Life After Wal-Mart v. Dukes: Is the FMLA the New Breeding Ground for Class Actions?


For several weeks now, attorneys and legal academics across the country have dissected the U.S. Supreme Court's Wal-Mart v. Dukes decision, which shut the door to a 1.5 million class of current and former female Wal-Mart employees who are claiming that they were denied pay increases and promotions because of their gender. In striking down class certification, the Supremes held that there was no commonality among the member of the class, that is, no "glue" that tied all of their discrimination claims together.

The Wal-Mart decision underscores the heavy burden plaintiffs have when pursuing a case on behalf of others in a class action. Surely, employers will use the Wal-Mart decision to fight class certification on the basis that the members of the proposed class lacks commonality. In a post-Wal-Mart era, plaintiffs seeking to advance a class action will be forced to narrow the scope of the class and focus on policies and practices that are specific and clearly establish a discriminatory effect on a class of individuals.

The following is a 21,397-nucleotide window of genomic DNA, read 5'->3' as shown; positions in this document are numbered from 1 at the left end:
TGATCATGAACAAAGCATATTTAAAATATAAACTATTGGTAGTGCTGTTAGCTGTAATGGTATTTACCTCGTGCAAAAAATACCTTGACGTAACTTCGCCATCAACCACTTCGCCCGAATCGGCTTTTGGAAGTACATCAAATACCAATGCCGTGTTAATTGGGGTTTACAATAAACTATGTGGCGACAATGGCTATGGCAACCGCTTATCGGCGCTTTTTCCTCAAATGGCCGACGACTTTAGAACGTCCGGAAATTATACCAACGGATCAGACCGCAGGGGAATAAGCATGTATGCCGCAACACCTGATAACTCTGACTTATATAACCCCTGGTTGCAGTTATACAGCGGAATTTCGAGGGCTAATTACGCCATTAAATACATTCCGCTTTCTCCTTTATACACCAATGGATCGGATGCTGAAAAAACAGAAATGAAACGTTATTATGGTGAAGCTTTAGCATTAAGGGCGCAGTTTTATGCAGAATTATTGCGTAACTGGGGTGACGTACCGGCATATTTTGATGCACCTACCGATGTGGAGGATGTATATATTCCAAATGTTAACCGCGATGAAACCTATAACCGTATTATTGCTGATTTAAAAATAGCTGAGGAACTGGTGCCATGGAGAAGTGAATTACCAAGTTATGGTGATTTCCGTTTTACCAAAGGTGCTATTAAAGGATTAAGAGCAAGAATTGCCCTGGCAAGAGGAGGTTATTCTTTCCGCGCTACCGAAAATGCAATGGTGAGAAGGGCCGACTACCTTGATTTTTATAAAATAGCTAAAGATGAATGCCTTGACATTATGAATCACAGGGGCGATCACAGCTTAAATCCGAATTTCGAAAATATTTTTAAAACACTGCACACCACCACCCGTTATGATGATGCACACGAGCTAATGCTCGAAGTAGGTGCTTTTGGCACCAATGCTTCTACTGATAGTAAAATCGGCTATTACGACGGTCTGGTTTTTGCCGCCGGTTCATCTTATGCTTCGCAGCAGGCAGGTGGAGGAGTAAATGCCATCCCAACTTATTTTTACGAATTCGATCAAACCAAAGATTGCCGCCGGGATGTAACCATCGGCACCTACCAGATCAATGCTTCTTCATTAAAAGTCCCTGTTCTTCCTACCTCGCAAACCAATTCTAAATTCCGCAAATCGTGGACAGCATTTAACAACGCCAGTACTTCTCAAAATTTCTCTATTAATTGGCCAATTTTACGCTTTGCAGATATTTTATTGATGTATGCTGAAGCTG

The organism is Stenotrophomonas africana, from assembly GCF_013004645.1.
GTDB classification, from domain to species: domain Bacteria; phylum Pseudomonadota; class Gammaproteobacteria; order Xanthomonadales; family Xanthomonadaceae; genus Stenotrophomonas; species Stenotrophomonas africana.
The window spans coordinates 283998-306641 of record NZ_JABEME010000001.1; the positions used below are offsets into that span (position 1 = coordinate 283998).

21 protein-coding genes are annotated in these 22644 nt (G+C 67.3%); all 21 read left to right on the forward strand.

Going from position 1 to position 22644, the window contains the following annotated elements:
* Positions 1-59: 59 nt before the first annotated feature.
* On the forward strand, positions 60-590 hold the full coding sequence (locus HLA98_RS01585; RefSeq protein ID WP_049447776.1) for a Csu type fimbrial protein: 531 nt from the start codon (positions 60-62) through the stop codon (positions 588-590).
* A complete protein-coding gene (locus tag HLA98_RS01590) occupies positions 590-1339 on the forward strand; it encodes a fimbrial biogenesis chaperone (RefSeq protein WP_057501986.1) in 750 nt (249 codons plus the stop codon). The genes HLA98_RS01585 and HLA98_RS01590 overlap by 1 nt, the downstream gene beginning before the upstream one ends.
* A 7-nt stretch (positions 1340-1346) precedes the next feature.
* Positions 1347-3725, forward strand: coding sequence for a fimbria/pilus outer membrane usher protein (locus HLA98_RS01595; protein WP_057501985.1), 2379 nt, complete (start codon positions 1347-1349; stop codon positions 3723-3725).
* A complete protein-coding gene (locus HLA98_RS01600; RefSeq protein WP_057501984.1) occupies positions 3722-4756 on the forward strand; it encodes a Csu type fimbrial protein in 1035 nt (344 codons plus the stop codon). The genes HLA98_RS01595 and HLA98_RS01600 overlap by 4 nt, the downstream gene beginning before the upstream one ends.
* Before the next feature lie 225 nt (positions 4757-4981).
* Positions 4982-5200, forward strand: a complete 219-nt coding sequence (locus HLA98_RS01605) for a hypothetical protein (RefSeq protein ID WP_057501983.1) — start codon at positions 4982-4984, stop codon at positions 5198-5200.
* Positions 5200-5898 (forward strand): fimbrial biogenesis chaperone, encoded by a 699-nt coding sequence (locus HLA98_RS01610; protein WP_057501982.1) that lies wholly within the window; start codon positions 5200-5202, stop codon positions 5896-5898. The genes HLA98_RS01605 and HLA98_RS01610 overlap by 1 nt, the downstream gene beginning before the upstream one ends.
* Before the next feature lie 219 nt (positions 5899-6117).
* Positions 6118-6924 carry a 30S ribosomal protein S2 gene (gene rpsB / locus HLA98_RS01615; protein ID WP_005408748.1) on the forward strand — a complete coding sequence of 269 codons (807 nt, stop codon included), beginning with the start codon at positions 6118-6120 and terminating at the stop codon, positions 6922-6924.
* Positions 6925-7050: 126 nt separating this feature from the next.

Might an employer's FMLA practices provide just what a plaintiff needs to withstand the scrutiny of the Supreme Court's exacting standards for class certification? Unlike many other statutes, the FMLA requires employers to adhere to a multitude of exacting rules, any one of which can trap an employer. If an employer's FMLA administration runs afoul of the FMLA, it could prove to be the "glue" that the Supreme Court insists is required to tie together the claims of an entire class. Whereas the Wal-Mart class was rejected because the plaintiffs pointed to rather amorphous, vague policies of discrimination as the basis for their class action, it seems that a class of plaintiffs may have an easier time attacking a specific FMLA policy or practice whose effect creates harm across an entire group of employees.

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DISCLAIMER: Because of the generality of this update, the information provided herein may not be applicable in all situations and should not be acted upon without specific legal advice based on particular situations.

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